I still don't know how some people are getting the 2% rule.  My next property is $90K and $1,000 average rent in the area.  I can't imagine this renting for $1800.  Am I looking at this wrong

Originally posted by @Fene Cartlidge :

I still don't know how some people are getting the 2% rule.  My next property is $90K and $1,000 average rent in the area.  I can't imagine this renting for $1800.  Am I looking at this wrong

 It's because they are not investing in Nashville?  Not all areas of the country can you achieve the 2% rule.

I own a rental in Nashville and get 1%, but there is no way could get 2%

That said.....Ive been looking at some multi-family duplexs and such in certain parts of Pittsburgh and I still think 2% maybe a stretch...but i think could get close.

best I've had in Nashville is a 76k property that rents for $1225 

interested to know - where are folks getting 2%? 

I get 1% on both of my rentals in East Nashville, but I can't imagine getting 2% here. Maybe if I snagged an amazing deal at a foreclosure auction or tax sale, but I think even those are all locked up now by the hedge funds.

Good to know that it is not just me.  I find the tools and rules of thumbs are invaluable but are certainly not set in stone.

I will stay on the prowl. So far I have a duplex in Donnelson and a SFR near downtown. I'll just keep my powder dry and work on my patience...LOL.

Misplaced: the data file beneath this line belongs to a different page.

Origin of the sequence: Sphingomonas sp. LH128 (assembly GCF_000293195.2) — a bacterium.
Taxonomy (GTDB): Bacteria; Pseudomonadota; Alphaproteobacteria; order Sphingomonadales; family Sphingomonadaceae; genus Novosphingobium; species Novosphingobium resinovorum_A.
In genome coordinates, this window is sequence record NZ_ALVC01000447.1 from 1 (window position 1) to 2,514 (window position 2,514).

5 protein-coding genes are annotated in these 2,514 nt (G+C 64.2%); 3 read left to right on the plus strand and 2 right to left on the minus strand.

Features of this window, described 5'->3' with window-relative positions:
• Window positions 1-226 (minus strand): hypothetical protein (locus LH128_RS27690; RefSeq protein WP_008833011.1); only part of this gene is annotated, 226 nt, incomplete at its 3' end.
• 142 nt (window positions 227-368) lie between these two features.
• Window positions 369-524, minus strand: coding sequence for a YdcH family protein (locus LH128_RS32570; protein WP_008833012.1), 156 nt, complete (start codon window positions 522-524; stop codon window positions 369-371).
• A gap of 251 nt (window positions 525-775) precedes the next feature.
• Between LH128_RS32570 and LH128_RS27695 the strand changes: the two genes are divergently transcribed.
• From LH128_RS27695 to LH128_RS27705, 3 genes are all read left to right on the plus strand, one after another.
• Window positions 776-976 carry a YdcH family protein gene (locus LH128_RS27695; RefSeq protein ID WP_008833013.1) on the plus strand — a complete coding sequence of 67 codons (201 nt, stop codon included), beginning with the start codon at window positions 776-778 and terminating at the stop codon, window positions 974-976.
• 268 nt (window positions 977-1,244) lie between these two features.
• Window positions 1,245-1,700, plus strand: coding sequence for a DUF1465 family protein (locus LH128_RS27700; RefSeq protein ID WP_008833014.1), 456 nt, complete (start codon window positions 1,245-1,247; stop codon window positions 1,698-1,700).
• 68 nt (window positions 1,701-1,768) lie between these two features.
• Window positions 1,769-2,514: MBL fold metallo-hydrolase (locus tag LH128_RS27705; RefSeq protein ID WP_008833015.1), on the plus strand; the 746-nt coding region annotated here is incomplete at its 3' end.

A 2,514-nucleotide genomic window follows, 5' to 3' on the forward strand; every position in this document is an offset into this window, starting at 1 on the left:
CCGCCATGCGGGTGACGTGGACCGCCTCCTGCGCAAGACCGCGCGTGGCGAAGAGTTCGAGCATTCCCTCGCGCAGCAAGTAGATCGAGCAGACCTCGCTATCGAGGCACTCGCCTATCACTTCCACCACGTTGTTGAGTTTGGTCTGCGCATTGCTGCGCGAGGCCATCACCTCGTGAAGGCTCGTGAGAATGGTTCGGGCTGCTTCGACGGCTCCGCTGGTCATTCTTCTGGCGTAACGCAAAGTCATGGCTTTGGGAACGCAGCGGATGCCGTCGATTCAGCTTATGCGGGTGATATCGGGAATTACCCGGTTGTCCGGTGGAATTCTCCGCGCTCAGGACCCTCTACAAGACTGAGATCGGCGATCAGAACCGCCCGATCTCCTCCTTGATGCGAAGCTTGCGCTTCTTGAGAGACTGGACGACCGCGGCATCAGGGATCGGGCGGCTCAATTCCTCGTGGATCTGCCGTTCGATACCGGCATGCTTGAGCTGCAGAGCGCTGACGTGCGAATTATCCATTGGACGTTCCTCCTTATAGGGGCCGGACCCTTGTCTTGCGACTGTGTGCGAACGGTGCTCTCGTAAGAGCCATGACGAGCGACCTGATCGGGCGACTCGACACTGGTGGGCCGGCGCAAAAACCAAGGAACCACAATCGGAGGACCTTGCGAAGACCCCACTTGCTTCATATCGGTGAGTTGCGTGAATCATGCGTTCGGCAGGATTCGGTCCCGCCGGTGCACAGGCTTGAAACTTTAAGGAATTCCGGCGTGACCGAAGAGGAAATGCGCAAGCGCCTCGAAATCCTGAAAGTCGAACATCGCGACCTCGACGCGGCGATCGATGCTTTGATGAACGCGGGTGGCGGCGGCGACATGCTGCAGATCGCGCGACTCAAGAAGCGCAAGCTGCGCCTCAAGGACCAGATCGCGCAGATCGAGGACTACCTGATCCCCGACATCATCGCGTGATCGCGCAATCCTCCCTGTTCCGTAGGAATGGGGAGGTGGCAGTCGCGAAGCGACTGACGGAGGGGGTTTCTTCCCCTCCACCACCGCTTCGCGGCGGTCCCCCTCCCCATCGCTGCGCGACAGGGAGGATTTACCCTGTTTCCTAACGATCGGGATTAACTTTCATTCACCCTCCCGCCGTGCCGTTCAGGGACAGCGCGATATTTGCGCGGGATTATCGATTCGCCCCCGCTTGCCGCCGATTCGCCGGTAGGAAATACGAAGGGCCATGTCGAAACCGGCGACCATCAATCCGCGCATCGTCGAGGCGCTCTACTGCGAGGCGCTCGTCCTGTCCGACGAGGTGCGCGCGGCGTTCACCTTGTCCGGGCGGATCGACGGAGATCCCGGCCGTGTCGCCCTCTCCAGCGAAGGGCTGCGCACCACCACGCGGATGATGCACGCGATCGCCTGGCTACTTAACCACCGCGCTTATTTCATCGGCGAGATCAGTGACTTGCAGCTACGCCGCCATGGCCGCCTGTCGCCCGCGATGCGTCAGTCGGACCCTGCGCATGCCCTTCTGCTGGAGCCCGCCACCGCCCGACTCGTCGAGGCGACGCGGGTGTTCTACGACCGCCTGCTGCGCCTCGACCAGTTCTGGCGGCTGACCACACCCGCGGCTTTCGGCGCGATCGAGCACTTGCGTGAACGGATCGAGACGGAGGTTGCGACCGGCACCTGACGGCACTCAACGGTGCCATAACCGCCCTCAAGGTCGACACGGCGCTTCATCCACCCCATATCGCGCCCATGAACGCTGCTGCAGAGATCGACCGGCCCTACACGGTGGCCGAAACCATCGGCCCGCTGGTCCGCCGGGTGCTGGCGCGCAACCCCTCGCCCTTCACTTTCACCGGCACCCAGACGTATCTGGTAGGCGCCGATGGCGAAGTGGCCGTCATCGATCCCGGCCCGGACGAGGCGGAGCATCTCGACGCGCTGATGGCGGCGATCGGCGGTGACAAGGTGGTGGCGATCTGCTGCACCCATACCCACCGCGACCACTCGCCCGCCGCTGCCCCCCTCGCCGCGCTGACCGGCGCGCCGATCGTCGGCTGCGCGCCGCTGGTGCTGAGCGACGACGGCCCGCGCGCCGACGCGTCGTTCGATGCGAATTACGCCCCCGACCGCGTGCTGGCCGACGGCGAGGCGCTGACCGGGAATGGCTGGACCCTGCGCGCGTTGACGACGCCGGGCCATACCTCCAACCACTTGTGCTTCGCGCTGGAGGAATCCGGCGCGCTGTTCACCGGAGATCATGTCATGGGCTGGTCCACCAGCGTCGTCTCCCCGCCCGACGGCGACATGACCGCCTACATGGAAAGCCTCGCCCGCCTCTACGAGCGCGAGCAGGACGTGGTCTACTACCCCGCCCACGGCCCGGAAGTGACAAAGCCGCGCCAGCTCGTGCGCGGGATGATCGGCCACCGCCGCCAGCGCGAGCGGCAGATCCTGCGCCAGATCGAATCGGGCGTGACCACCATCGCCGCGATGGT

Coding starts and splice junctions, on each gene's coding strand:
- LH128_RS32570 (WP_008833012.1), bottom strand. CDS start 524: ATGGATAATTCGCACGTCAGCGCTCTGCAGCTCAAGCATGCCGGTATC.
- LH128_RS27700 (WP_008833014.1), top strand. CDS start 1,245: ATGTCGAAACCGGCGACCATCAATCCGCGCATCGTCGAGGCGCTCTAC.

Hello fellow Nashvillian investors. This is a good discussion, and a problem I recently wrote about on in an article titled, "The Dwindling Supply of Cheap Houses in Nashville, TN." The reason it is harder to get a better return on investment right now in town is totally because purchase prices have appreciated dramatically. Rental rates have increased as well, but not enough to keep up and achieve this 2% goal. I don't think there are ANY properties on the market in Nashville proper where one can get that return unless it needs A LOT of work. Even then it is a stretch. I have some houses where I am getting those returns, but I bought them in 2009-2011. It is a completely different market now and for those of us who have been in Nashville awhile, it is hard to adjust. Houses used to sell in the $20-$30k range in North Nashville, and now there is nothing that cheap. It is inner Nashville's final frontier, but the shift is already taking place.  

Now is a great time to be a builder in Nashville.